Of the major professional sports leagues, the NBA has been hit the hardest with positive coronavirus tests.
Fourteen people from seven of the 30 NBA organizations have tested positive for the virus that reached pandemic status this month.
For the Phoenix Suns, the virus has halted a season with the team holding a 26-39 record. The hope is the season can resume, but there is no certainty about how long the virus will keep the NBA out of action.
Suns general manager James Jones joined Doug & Wolf of Arizona Sports on Friday to discuss the latest. Here are a few pertinent questions answered.
On the health of the players and if they had been tested for coronavirus:
“Our guys are doing well. Our guys have been away, they’ve been pretty much in isolation the last few weeks. Everyone on our end, they’re doing well.”
Has anybody been tested for the virus?
“I get that question a lot. That’s the one thing I’m very sensitive with is our guys’ personal medical information. I’m pretty sure if one of our guys was doing in a bad way, people would know. The fact that our guys are doing well says that we’re in good shape.”
If everybody is OK, are you looking at public backlash some NBA players have taken … there’s a lot of public sentiment of ‘Why are NBA players getting tested when the general public is having a hard time of getting tested?’
“That’s not why (I am not answering). Like anything, it’s our guys’ personal information. Our guys have the ability to get tested, if they want to they can, but it’s not my place to tell the general public what our guys’ medical situation is.”
The suspension of the season could impact the renovations to Talking Stick Resort Arena. The first phase of the project was expected to begin as soon as the Suns’ season ended.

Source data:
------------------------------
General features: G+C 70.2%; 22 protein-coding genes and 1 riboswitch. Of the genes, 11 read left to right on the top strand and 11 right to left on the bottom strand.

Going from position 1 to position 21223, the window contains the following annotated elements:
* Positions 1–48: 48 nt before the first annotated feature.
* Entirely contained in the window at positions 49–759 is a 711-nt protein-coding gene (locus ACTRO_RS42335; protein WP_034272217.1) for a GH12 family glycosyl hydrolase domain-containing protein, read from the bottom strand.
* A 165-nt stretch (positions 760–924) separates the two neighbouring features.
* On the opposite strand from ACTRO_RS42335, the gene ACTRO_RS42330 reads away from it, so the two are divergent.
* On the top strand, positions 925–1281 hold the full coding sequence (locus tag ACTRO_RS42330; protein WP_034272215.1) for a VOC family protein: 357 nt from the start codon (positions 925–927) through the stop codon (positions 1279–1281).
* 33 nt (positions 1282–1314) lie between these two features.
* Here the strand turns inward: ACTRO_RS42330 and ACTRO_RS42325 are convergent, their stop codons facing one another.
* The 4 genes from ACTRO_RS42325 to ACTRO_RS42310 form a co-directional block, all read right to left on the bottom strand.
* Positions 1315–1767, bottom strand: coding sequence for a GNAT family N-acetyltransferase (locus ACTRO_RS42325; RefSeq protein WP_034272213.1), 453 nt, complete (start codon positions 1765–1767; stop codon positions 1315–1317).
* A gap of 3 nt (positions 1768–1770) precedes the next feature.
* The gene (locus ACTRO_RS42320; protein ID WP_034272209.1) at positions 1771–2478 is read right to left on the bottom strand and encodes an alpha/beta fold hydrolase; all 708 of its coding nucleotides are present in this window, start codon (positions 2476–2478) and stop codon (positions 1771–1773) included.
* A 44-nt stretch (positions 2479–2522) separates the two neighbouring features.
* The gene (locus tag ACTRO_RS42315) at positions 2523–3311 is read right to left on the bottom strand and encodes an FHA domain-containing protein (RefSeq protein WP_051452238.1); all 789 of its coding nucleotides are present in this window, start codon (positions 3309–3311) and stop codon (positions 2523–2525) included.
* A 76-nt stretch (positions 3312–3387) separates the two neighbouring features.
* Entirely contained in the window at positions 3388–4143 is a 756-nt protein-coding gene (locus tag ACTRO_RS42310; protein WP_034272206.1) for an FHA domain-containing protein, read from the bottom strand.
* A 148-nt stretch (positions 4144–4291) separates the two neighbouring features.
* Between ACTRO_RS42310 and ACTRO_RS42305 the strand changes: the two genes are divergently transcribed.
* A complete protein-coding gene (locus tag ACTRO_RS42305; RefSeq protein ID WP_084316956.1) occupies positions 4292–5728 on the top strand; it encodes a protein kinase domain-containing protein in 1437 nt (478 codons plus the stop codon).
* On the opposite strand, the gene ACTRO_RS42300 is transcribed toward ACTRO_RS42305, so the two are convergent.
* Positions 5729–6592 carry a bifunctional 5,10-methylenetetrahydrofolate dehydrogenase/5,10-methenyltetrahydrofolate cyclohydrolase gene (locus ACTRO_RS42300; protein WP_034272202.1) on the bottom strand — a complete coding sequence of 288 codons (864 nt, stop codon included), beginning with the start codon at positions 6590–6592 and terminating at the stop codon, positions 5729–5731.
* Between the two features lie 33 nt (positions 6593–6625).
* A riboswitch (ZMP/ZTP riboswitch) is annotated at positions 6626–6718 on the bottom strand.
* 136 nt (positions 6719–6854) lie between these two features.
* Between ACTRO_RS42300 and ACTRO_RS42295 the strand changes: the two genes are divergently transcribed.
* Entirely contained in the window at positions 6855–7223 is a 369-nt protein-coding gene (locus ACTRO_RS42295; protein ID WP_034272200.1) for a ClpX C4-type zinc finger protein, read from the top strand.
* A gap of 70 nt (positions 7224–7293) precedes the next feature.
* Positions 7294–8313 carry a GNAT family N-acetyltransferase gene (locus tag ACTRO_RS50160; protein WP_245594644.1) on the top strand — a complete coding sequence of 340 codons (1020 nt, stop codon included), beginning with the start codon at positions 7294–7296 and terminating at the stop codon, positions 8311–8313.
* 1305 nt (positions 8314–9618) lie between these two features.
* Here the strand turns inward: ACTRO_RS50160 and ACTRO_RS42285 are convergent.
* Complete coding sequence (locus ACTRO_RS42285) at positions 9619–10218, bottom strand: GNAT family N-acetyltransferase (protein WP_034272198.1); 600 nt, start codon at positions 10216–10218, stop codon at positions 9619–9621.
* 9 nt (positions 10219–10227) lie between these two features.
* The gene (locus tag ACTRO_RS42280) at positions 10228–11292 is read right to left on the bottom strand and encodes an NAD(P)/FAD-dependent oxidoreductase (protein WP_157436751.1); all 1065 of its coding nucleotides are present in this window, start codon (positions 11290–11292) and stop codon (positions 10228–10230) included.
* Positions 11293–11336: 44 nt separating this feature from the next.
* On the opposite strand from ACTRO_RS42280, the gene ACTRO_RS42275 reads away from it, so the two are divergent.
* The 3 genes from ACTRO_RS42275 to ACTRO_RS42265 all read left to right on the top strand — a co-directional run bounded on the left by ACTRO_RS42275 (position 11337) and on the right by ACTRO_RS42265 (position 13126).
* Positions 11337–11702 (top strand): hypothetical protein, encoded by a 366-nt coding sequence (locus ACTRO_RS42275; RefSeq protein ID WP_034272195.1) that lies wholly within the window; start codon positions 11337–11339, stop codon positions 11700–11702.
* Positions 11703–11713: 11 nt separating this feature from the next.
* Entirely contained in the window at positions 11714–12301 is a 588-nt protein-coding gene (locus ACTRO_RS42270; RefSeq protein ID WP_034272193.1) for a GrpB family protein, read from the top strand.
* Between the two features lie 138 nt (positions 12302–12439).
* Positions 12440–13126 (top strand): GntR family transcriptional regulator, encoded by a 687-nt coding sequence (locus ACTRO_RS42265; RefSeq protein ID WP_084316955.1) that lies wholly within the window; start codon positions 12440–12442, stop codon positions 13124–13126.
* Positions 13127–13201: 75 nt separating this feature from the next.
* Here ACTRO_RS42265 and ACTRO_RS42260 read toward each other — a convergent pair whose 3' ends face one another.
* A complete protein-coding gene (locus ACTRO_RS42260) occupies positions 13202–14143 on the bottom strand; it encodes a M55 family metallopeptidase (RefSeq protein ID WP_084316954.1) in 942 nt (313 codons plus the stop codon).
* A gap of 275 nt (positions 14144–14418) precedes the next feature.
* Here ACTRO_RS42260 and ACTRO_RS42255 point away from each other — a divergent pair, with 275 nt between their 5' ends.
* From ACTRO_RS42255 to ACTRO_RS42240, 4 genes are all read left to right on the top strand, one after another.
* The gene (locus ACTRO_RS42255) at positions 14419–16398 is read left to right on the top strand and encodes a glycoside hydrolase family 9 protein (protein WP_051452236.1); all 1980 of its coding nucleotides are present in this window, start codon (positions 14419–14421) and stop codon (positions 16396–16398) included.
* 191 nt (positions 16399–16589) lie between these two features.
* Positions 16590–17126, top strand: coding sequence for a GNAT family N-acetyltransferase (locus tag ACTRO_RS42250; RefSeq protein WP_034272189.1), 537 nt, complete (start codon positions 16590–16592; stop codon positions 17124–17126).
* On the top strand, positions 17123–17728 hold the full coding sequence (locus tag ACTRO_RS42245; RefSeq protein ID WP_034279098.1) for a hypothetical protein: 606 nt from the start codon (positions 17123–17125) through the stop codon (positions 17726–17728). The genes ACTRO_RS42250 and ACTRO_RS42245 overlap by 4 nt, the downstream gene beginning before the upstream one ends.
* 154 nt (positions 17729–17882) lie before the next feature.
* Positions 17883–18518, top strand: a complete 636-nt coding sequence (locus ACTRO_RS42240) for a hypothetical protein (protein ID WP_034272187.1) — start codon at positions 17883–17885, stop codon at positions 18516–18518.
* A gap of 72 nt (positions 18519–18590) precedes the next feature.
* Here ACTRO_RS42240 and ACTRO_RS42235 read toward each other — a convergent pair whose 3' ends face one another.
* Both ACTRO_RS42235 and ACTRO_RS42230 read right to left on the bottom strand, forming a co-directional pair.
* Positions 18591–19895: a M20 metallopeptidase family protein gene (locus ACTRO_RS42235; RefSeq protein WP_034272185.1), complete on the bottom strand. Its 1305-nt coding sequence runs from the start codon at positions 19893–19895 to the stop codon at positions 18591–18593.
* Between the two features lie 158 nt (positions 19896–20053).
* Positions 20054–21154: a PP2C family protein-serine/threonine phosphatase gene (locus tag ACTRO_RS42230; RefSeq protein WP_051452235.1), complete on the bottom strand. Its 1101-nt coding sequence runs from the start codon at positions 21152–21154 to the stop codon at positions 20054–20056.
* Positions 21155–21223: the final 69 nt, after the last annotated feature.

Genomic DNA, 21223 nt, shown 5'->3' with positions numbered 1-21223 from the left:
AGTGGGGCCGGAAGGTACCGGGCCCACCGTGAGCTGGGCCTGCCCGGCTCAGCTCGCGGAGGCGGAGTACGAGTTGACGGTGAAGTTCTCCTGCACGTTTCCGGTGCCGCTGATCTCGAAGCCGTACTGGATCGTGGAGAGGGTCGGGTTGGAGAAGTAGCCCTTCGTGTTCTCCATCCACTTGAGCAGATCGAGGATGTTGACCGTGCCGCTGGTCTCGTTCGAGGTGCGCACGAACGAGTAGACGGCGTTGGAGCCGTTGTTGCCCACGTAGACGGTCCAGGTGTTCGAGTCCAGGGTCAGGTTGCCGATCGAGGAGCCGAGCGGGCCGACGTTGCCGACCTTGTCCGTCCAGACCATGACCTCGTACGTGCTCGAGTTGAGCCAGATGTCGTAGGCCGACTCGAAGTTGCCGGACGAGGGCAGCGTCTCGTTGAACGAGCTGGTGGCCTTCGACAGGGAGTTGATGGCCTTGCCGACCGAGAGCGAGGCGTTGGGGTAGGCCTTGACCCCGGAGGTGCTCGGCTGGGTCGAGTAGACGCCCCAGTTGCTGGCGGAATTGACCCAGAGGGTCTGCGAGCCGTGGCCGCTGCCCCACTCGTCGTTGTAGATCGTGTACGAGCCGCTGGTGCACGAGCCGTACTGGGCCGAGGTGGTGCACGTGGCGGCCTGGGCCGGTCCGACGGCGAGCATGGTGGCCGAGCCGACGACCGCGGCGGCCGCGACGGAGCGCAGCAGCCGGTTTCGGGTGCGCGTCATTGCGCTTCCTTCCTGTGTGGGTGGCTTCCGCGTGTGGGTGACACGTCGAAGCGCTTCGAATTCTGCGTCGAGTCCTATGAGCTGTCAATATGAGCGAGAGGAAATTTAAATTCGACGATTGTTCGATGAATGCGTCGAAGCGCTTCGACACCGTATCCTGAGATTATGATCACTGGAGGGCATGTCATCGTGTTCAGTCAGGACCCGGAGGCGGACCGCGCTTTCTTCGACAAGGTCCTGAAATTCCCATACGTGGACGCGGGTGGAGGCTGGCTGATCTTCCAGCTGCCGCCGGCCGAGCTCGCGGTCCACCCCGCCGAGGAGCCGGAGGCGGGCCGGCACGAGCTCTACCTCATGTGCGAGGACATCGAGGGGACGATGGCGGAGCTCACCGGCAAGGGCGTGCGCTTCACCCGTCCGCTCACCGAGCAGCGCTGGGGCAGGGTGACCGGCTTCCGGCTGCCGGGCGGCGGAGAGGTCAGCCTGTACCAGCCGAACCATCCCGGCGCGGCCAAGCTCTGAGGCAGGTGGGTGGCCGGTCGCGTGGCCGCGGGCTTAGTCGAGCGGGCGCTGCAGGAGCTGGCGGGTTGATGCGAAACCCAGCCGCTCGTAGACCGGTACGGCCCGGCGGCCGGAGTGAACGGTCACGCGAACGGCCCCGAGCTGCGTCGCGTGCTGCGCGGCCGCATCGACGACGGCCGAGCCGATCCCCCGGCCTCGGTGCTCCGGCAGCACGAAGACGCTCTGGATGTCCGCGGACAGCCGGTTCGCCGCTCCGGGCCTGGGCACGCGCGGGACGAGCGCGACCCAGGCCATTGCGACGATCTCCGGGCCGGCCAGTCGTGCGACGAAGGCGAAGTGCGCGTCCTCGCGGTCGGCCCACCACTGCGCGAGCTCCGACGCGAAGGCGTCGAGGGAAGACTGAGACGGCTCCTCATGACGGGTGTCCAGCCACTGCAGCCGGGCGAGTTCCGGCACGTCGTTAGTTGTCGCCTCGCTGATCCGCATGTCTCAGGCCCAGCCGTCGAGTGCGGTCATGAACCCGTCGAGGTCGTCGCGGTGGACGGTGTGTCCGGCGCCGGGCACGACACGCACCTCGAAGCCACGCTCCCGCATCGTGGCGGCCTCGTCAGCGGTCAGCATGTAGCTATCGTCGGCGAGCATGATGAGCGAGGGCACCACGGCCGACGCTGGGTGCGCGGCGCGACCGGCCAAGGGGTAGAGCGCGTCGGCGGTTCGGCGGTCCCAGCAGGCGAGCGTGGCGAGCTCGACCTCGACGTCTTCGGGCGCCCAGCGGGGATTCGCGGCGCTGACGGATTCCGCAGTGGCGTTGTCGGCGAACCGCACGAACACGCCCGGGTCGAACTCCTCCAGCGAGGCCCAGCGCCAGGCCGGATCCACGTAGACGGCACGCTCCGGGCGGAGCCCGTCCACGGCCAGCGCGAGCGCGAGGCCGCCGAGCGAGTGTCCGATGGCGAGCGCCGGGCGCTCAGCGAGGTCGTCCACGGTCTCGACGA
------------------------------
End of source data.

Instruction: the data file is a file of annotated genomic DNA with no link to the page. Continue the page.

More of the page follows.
If the regular season resumes, will the Suns play at the Madhouse on McDowell, where the Mercury were slotted to play this year, in order to allow for construction to get underway at Talking Stick Resort Arena?
“We’ll cross that when we get there. I just know that we’ll figure it out. It’s important that we stay on schedule but at the same time it’s important that we play these games and we’ll figure that out if we get to that point.”
If the NBA resumes, how long would it take for players to ramp back up and get game ready?
“It’s going to take at least a couple of weeks. If you think about NBA training camps guys usually start to get themselves together. It takes about five days to get conditioned. It would probably take 15 to 20 days for guys to get back at a level where they could play competitively.”
Would you be excited for a play-in tournament to get into the playoffs, as commissioner Adam Silver has brought up?
“I try not to get too excited. Of course, anytime you talk about a play-in, anytime there’s a chance, it peaks your interest and you get excited about it. We’ll see. I’ll temper my enthusiasm, but if that opportunity presents itself, you can best believe we’ll be bouncing off the walls.”
How is the health of the players who had entered the season suspension either injured or sick? Cam Johnson was out with mononucleosis, Kelly Oubre Jr. was recovering from meniscus surgery and Deandre Ayton had suffered a sprained ankle.
“Cam Johnson’s getting better. Kelly’s rehabbing effectively, he’s been doing well. The bumps and bruises that our guys — Deandre and Aron (Baynes) — those guys are doing great.
“It’s been good for us from a health perspective. We just hope that when this thing does resume, if it does resume, it presents us an opportunity to be healthy and play.”
How have the players been staying in shape? Are the Suns sending the training staff to their homes for work or rehab?
“Our staff goes to our players. They’ll arrange sessions with them to try to make it convenient and limit the amount of travel and exposure that these guys … see. A lot of guys are professionals. They have … outside of basketball courts, most of them have weight rooms, physical therapy rooms, conditioning rooms at home, so they continue to work.”